One highlight will be RMIT’s state-of-the-art flight simulation system, giving visitors the chance to experience what it’s like to train as a pilot in the most realistic simulated environment possible while still on the ground.
A first of its kind in Australia, the Reconfigurable Flight Training Device (RTD) is the latest in-flight training device technology currently in use at the university’s Point Cook site.
Flight Training’s Senior Manager Mike Heffey said the simulator is unique in its configuration flexibility as it can represent a multitude of aircraft types and avionics combinations.
“The RTD has a comprehensive set of custom-engineered flight decks, avionics, auto-pilots, electrical systems and GPS software. It leads the world in its ability to accurately simulate multiple aircraft and reconfigure from one to the next in a matter of seconds.”
RMIT already has four of the devices and an additional one will be installed at the new Bendigo campus, where its flight training school will expand from July 2019.
With 3D printing proving to be a game changer for manufacturing in the aviation, aerospace, automotive and healthcare industries, researchers and students from of RMIT’s Advanced Manufacturing Precinct, the largest additive manufacturing facility in Australia, will be showcasing their research in developing aero type components and surgical implants.
According to Professor Milan Brandt, Technical Director of the facility, visitors to the Innovation and Technology Hub will get a feel for how the University combines its expertise in technology and design innovation with a focus on additive manufacturing.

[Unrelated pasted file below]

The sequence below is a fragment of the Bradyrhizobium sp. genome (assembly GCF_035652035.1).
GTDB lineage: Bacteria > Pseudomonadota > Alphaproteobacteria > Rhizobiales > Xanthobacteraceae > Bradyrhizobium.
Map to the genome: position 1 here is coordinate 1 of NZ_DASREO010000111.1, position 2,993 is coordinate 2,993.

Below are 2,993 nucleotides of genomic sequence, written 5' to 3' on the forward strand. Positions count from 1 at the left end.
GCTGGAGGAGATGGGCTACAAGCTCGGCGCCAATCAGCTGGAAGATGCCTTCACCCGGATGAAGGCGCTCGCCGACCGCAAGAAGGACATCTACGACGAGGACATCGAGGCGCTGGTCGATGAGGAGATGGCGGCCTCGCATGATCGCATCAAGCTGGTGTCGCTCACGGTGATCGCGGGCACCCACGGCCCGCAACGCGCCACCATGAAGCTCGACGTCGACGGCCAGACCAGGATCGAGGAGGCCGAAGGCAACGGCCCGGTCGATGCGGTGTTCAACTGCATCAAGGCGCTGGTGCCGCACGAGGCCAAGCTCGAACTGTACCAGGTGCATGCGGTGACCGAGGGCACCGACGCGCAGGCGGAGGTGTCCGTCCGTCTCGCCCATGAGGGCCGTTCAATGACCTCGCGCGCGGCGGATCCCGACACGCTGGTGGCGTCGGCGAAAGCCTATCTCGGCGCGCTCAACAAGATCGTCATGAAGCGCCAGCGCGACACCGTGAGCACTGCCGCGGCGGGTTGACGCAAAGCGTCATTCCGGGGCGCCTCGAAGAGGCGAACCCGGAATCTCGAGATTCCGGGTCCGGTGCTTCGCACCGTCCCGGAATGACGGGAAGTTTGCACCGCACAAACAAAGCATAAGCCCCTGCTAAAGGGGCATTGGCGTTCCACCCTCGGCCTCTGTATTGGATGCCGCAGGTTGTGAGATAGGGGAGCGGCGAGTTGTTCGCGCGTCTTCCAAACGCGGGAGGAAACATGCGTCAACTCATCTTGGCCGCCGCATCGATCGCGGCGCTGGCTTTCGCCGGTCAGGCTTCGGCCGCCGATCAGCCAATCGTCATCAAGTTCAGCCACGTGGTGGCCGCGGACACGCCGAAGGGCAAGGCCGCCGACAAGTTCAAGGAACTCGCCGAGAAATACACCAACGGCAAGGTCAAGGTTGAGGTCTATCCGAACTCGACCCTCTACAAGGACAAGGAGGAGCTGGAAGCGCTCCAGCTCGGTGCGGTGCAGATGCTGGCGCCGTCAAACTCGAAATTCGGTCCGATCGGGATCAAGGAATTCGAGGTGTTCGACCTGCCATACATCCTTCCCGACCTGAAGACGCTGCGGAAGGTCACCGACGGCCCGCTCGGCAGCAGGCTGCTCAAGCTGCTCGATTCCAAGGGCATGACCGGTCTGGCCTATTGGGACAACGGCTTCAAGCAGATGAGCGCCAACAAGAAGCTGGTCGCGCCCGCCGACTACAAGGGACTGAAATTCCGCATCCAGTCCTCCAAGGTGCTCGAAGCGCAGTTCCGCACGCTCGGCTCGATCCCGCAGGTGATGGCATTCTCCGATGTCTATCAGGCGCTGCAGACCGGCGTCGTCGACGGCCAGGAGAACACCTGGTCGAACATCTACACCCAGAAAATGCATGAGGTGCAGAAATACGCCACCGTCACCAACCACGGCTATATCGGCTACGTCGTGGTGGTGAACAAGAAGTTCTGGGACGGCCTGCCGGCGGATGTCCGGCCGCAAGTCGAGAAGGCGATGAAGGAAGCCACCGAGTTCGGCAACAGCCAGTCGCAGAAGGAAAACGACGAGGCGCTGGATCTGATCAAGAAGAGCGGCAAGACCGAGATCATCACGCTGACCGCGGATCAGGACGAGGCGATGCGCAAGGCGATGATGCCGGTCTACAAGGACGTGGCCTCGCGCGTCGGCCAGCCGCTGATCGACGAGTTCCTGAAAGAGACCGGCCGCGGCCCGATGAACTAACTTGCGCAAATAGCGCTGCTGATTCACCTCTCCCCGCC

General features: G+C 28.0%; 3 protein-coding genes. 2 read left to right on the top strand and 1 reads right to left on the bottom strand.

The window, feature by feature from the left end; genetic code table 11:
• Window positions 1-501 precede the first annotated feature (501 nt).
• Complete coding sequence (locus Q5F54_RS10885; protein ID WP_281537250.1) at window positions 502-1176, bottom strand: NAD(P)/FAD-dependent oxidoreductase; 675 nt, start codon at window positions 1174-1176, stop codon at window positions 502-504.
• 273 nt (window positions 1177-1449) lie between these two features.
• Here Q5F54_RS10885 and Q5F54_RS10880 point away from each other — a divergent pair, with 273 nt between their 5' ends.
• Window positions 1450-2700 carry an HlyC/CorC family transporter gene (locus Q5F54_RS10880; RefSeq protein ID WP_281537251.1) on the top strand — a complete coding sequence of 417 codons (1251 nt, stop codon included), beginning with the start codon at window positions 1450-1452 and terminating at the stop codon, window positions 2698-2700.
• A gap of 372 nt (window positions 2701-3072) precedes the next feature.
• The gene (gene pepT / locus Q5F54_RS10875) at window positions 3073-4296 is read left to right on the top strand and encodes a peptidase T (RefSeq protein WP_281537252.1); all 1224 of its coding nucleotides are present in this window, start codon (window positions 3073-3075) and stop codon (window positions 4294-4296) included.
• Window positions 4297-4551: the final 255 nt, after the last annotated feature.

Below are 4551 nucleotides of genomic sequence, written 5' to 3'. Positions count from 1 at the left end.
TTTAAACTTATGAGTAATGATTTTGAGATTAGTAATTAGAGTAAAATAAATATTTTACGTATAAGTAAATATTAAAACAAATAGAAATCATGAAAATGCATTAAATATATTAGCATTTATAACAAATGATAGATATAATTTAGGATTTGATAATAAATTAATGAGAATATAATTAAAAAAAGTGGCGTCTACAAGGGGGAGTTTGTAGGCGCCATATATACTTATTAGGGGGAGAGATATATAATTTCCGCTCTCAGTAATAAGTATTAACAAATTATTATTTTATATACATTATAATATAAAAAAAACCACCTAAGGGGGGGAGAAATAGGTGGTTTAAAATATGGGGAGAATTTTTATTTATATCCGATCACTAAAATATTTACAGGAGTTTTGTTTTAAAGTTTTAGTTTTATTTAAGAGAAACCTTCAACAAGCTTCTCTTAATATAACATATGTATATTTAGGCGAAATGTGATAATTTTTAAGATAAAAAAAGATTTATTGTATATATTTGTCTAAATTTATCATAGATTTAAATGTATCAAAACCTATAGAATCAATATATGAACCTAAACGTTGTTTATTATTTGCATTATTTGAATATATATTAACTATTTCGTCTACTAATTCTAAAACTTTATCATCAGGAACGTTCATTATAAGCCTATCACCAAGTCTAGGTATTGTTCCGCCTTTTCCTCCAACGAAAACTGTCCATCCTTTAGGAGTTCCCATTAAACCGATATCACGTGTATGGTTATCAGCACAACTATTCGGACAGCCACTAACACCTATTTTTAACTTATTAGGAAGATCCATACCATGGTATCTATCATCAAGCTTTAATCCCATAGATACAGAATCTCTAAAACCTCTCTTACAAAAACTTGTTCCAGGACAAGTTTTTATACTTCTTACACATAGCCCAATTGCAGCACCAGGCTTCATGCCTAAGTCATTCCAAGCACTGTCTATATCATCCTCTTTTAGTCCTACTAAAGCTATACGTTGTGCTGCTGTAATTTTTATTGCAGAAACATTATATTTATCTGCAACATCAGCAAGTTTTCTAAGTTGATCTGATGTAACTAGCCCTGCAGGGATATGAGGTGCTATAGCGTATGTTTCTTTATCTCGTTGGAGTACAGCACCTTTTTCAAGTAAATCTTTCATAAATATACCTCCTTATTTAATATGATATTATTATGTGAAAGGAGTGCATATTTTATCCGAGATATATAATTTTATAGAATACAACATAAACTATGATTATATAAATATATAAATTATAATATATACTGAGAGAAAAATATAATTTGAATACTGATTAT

“RMIT's commitment to additive manufacturing teaching and research is not only producing the next generation of engineers but also helping industry adopt new advanced manufacturing technologies making them more competitive globally,” Brandt said.
Another key presence at the exhibit will be the RMIT Electrical Racing Car Team with their two Formula SAE (FSAE) racing vehicles.
FSAE is a university competition organised by the Society of Automotive Engineers International, where teams design, build and compete in an open wheel race car. It’s the largest engineering competition in the world, with over 500 teams and events on every continent.
The School of Engineering’s Executive Dean Professor Adrian Mourtiz said being part of such a high profile international event gives the student racing teams an opportunity to showcase their design and engineering talents to the world.
“Our students do this with the opportunity to make valuable industry connections, helping their careers flourish,” he said.
Team Leader John McDonald said the Grand Prix was an amazing highlight in their calendar and a real treat for the team.
“It’s an opportunity to exhibit what is the culmination of countless hours of hard work and expertise to an international audience,” he said.
“This opportunity allows us to demonstrate how we turn theory into reality, and potentially see where our futures lead. The team is honoured to be involved in such a prestigious event.”
The Racing Car Team focuses on combining theoretical teachings with real-world problems to deliver industry-ready graduates.
"The Grand Prix is also a unique opportunity to showcase some of the research and innovation in automotive technologies undertaken in the School of Engineering,” Mourtiz said.
This also includes light-weight automotive design, manufacture and materials being performed by the RMIT-led ARC Training Centre in Lightweight Automotive Structures (ATLAS) which aims to accelerate the transformation of Australia’s automotive industry through new research.
The Centre brings together RMIT, lead industry partner Ford Motor Company and other industries in the auto supply chain to address challenges in light-weight design.
Story: Jasmijn van Houten